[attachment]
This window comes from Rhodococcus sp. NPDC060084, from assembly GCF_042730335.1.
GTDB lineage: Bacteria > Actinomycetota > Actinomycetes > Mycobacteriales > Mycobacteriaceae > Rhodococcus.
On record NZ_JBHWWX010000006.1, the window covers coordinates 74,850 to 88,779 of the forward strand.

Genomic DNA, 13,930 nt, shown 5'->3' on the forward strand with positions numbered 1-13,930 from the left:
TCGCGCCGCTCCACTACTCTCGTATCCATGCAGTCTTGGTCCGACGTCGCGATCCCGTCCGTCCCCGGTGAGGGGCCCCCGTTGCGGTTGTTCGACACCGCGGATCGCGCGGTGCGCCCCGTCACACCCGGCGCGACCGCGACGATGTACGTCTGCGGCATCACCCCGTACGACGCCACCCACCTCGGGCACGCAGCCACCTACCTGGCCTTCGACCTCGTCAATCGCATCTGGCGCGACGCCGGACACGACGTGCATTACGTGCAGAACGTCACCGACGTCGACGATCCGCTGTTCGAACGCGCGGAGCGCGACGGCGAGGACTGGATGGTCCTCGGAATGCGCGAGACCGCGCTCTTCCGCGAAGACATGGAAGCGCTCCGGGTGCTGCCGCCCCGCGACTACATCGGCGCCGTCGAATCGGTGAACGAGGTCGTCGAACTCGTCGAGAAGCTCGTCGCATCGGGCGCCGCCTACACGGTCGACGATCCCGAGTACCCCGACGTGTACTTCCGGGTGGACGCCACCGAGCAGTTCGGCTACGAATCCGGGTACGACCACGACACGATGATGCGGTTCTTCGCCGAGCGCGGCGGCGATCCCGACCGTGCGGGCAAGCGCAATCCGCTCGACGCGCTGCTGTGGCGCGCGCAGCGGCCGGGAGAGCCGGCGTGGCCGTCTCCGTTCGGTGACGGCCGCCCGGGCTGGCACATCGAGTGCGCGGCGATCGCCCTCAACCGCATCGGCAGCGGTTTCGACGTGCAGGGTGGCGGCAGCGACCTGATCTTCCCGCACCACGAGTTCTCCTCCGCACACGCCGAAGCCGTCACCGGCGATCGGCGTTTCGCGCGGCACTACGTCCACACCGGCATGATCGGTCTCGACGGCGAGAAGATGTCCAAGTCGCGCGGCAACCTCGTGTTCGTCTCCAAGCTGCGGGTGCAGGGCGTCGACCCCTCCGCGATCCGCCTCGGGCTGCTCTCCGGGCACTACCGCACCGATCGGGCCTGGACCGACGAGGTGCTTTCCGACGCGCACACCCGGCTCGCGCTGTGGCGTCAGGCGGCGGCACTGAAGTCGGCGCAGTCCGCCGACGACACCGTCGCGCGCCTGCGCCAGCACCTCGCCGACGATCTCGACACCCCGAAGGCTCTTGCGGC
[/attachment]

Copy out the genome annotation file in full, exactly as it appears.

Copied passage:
This window comes from Rhodococcus sp. NPDC060084, from assembly GCF_042730335.1.
GTDB lineage: Bacteria > Actinomycetota > Actinomycetes > Mycobacteriales > Mycobacteriaceae > Rhodococcus.
On record NZ_JBHWWX010000006.1, the window covers coordinates 74,850 to 88,779 of the forward strand.

Genomic DNA, 13,930 nt, shown 5'->3' on the forward strand with positions numbered 1-13,930 from the left:
TCGCGCCGCTCCACTACTCTCGTATCCATGCAGTCTTGGTCCGACGTCGCGATCCCGTCCGTCCCCGGTGAGGGGCCCCCGTTGCGGTTGTTCGACACCGCGGATCGCGCGGTGCGCCCCGTCACACCCGGCGCGACCGCGACGATGTACGTCTGCGGCATCACCCCGTACGACGCCACCCACCTCGGGCACGCAGCCACCTACCTGGCCTTCGACCTCGTCAATCGCATCTGGCGCGACGCCGGACACGACGTGCATTACGTGCAGAACGTCACCGACGTCGACGATCCGCTGTTCGAACGCGCGGAGCGCGACGGCGAGGACTGGATGGTCCTCGGAATGCGCGAGACCGCGCTCTTCCGCGAAGACATGGAAGCGCTCCGGGTGCTGCCGCCCCGCGACTACATCGGCGCCGTCGAATCGGTGAACGAGGTCGTCGAACTCGTCGAGAAGCTCGTCGCATCGGGCGCCGCCTACACGGTCGACGATCCCGAGTACCCCGACGTGTACTTCCGGGTGGACGCCACCGAGCAGTTCGGCTACGAATCCGGGTACGACCACGACACGATGATGCGGTTCTTCGCCGAGCGCGGCGGCGATCCCGACCGTGCGGGCAAGCGCAATCCGCTCGACGCGCTGCTGTGGCGCGCGCAGCGGCCGGGAGAGCCGGCGTGGCCGTCTCCGTTCGGTGACGGCCGCCCGGGCTGGCACATCGAGTGCGCGGCGATCGCCCTCAACCGCATCGGCAGCGGTTTCGACGTGCAGGGTGGCGGCAGCGACCTGATCTTCCCGCACCACGAGTTCTCCTCCGCACACGCCGAAGCCGTCACCGGCGATCGGCGTTTCGCGCGGCACTACGTCCACACCGGCATGATCGGTCTCGACGGCGAGAAGATGTCCAAGTCGCGCGGCAACCTCGTGTTCGTCTCCAAGCTGCGGGTGCAGGGCGTCGACCCCTCCGCGATCCGCCTCGGGCTGCTCTCCGGGCACTACCGCACCGATCGGGCCTGGACCGACGAGGTGCTTTCCGACGCGCACACCCGGCTCGCGCTGTGGCGTCAGGCGGCGGCACTGAAGTCGGCGCAGTCCGCCGACGACACCGTCGCGCGCCTGCGCCAGCACCTCGCCGACGATCTCGACACCCCGAAGGCTCTTGCGGC